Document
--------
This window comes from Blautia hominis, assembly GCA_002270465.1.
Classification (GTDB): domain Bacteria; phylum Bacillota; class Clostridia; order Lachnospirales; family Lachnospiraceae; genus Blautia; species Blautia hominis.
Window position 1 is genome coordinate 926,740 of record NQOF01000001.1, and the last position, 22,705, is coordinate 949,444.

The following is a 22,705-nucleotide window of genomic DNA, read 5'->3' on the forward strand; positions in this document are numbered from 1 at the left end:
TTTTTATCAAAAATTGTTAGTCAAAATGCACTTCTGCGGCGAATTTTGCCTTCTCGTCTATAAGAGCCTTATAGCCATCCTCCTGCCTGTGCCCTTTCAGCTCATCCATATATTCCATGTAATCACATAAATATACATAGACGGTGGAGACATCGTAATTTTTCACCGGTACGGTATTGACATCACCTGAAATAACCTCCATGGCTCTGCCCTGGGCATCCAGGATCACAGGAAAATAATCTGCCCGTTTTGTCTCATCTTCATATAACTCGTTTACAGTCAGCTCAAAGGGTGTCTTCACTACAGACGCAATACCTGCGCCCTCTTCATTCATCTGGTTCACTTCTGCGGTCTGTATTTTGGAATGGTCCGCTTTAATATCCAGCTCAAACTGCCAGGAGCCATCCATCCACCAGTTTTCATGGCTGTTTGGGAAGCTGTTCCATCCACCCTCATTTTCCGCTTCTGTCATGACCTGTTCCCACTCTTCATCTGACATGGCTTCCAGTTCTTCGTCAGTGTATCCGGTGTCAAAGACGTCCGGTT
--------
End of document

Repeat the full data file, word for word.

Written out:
This window comes from Blautia hominis, assembly GCA_002270465.1.
Classification (GTDB): domain Bacteria; phylum Bacillota; class Clostridia; order Lachnospirales; family Lachnospiraceae; genus Blautia; species Blautia hominis.
Window position 1 is genome coordinate 926,740 of record NQOF01000001.1, and the last position, 22,705, is coordinate 949,444.

The following is a 22,705-nucleotide window of genomic DNA, read 5'->3' on the forward strand; positions in this document are numbered from 1 at the left end:
TTTTTATCAAAAATTGTTAGTCAAAATGCACTTCTGCGGCGAATTTTGCCTTCTCGTCTATAAGAGCCTTATAGCCATCCTCCTGCCTGTGCCCTTTCAGCTCATCCATATATTCCATGTAATCACATAAATATACATAGACGGTGGAGACATCGTAATTTTTCACCGGTACGGTATTGACATCACCTGAAATAACCTCCATGGCTCTGCCCTGGGCATCCAGGATCACAGGAAAATAATCTGCCCGTTTTGTCTCATCTTCATATAACTCGTTTACAGTCAGCTCAAAGGGTGTCTTCACTACAGACGCAATACCTGCGCCCTCTTCATTCATCTGGTTCACTTCTGCGGTCTGTATTTTGGAATGGTCCGCTTTAATATCCAGCTCAAACTGCCAGGAGCCATCCATCCACCAGTTTTCATGGCTGTTTGGGAAGCTGTTCCATCCACCCTCATTTTCCGCTTCTGTCATGACCTGTTCCCACTCTTCATCTGACATGGCTTCCAGTTCTTCGTCAGTGTATCCGGTGTCAAAGACGTCCGGTT